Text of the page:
One of the side effects of being a part of a large company—at any level, imprint or otherwise—is working with people who make decisions that you might not agree with socially, ethically, or morally. In addition, there are so many people involved in the production of books that there is no way for readers to know who is behind them without a deep dive into the inner workings of a whole industry. This makes it even more noticeable when people take actions or stage protests against co-workers or clients of the same publisher, editor, or literary agency.

Some movements within the publishing industry as a whole address problems in traditional trade publishing such as #BlackoutBestsellersList and #PublishingPaidMe, which both address different problems with how Black authors are treated. Employees at Little, Brown and Company, an imprint of Hachette, staged a walkout to protest the publication of Woody Allen’s autobiography. In addition, a variety of memoirs and biographies have been have been canceled at some point during their production, including Blake Baily’s biography of Philip Roth, as well as his own memoir, due to claims of sexual misconduct.

In 2020, four authors represented by the Blair Partnership, a literary agency founded to work with J. K. Rowling, resigned after the agency refused to issue a statement in support of the transgender rights following a series of transphobic tweets by Rowling. In addition, Hachette UK employees attempted to convey that they didn’t feel comfortable working on Rowling’s 2020 kids book because of her transphobic views and were met with a statement from Hachette which said, “We will never make our employees work on a book whose content they find upsetting for personal reasons, but we draw a distinction between that and refusing to work on a book because they disagree with an author’s views outside their writing, which runs contrary to our belief in free speech.”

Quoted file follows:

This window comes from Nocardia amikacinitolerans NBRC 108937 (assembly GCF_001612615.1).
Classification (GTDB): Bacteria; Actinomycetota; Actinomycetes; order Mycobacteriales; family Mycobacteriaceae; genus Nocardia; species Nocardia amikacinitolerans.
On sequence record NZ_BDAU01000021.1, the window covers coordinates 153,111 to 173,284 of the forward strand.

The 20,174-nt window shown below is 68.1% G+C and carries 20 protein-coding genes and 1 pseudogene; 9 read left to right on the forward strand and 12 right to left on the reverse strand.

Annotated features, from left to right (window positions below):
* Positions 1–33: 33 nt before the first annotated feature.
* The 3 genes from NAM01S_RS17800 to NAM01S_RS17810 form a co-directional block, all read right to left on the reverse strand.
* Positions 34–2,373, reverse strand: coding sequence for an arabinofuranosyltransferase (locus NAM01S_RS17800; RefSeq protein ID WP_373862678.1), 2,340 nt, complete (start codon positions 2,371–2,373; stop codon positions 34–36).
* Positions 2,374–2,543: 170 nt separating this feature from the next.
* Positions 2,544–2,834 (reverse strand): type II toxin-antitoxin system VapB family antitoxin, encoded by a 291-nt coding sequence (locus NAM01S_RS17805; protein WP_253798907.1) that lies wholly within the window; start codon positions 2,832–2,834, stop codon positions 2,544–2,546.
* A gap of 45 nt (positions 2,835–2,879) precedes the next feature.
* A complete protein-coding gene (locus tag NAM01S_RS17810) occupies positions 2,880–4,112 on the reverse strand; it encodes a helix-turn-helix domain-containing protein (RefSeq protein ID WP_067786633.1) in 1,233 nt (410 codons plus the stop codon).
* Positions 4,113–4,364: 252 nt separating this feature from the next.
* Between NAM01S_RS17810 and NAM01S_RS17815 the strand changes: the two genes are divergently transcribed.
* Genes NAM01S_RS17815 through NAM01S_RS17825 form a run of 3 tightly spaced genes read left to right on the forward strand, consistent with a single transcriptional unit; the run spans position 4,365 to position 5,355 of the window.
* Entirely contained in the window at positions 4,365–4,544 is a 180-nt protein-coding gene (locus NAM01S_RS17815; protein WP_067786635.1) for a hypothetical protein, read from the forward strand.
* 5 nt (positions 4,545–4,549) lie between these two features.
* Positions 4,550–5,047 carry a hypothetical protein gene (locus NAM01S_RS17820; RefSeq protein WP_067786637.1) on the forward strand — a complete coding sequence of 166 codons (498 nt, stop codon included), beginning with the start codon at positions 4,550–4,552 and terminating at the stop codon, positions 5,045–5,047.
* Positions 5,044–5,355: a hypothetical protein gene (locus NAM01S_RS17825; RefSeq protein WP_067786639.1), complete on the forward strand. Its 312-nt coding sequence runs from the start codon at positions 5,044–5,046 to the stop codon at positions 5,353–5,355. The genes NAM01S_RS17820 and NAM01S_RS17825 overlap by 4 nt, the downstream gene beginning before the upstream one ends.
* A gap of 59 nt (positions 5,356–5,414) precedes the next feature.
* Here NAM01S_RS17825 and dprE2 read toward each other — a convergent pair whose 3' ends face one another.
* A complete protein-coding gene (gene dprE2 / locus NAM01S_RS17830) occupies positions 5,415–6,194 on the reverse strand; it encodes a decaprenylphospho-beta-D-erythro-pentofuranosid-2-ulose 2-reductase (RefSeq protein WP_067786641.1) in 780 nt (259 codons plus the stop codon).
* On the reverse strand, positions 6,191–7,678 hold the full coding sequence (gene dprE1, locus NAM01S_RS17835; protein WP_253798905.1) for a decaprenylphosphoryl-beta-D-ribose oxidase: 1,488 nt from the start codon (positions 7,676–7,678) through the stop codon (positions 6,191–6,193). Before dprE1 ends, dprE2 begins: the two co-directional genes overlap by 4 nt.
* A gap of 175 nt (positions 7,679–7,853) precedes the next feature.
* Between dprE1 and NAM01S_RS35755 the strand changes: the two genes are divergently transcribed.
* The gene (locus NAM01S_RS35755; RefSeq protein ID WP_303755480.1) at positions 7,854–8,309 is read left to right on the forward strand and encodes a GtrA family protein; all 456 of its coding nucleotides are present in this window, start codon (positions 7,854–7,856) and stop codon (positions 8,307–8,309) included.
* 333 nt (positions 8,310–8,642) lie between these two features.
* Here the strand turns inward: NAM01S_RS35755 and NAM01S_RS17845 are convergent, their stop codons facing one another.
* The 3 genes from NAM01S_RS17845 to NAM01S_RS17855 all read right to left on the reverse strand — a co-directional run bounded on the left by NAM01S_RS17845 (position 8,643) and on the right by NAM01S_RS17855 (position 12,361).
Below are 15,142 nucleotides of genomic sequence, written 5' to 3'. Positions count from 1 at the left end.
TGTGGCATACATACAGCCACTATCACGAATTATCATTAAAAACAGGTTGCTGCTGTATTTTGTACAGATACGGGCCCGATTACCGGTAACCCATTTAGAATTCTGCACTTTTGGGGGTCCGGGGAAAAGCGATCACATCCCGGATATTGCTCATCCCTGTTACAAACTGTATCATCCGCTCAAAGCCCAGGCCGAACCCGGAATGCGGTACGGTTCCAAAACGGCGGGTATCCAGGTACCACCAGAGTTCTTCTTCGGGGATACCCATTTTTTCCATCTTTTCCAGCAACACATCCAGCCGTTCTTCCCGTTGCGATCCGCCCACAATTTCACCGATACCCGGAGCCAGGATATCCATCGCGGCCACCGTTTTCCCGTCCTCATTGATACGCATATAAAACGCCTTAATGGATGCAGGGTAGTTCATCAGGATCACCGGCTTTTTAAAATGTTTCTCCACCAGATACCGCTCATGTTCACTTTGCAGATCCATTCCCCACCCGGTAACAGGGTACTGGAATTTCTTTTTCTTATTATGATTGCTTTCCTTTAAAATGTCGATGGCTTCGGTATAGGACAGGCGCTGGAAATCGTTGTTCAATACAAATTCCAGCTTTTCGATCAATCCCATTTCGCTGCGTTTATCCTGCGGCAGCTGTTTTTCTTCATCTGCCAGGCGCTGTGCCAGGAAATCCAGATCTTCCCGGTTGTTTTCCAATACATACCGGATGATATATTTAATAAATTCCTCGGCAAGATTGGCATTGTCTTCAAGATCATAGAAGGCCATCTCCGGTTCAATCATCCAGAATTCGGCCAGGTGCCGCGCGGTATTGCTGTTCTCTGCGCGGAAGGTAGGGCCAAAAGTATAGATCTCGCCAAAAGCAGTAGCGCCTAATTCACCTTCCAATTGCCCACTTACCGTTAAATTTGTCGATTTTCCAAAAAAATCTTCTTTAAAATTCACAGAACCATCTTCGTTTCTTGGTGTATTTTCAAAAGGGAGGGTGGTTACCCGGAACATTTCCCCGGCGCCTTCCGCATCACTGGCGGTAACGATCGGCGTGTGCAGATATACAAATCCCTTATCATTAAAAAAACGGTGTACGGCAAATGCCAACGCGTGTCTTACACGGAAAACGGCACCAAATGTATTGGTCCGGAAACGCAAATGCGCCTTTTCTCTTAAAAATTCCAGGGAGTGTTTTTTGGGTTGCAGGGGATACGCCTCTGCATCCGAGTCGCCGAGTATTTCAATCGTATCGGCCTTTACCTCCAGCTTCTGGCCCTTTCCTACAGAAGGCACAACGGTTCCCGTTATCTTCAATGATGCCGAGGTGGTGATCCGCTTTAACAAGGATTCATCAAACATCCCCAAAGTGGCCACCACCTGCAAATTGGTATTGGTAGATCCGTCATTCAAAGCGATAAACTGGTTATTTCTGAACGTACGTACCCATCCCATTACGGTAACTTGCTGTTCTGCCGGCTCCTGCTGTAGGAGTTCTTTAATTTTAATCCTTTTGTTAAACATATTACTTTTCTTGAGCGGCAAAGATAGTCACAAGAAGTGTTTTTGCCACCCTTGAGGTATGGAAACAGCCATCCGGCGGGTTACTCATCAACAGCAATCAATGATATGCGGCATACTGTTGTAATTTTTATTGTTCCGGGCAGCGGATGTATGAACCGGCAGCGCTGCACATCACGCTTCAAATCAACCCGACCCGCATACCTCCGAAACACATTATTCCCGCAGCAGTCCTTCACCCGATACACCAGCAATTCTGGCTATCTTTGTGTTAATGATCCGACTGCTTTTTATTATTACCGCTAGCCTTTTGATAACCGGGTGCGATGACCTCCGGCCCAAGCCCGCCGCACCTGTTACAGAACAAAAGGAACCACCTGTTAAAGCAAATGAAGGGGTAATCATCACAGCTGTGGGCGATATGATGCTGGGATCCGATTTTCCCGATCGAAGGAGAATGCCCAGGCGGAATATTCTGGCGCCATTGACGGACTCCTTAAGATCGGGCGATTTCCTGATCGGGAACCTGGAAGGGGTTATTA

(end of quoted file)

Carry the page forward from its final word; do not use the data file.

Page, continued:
It’s not exactly the support one would hope for in an employer, but it is the response most would expect to come from a larger company that prioritizes the economic payoffs over a social issue that doesn’t affect most, if not all, of those in power. This is where small publishers may have the advantage. If consumers want to support people and businesses that they believe in, it is not feasible to fully support larger scale businesses. However, even though small publishers are also bound by some financial considerations as their larger counterparts, they have the unique ability to dedicate themselves to specific issues or people that traditional large publishers often leave behind and they can do so in a more mission-oriented way.

Although efforts have been made to create a publishing culture in which everyone can be represented, sometimes that leads to voices that cause damage to others being headlined. If you are someone who attempts to know exactly where everything you consume comes from, smaller publishers may provide an opportunity for this knowledge. Smaller publishers provide authors and publishing professionals with spaces in which they can truly believe in their message and the people they work with, which may be the future of book buying.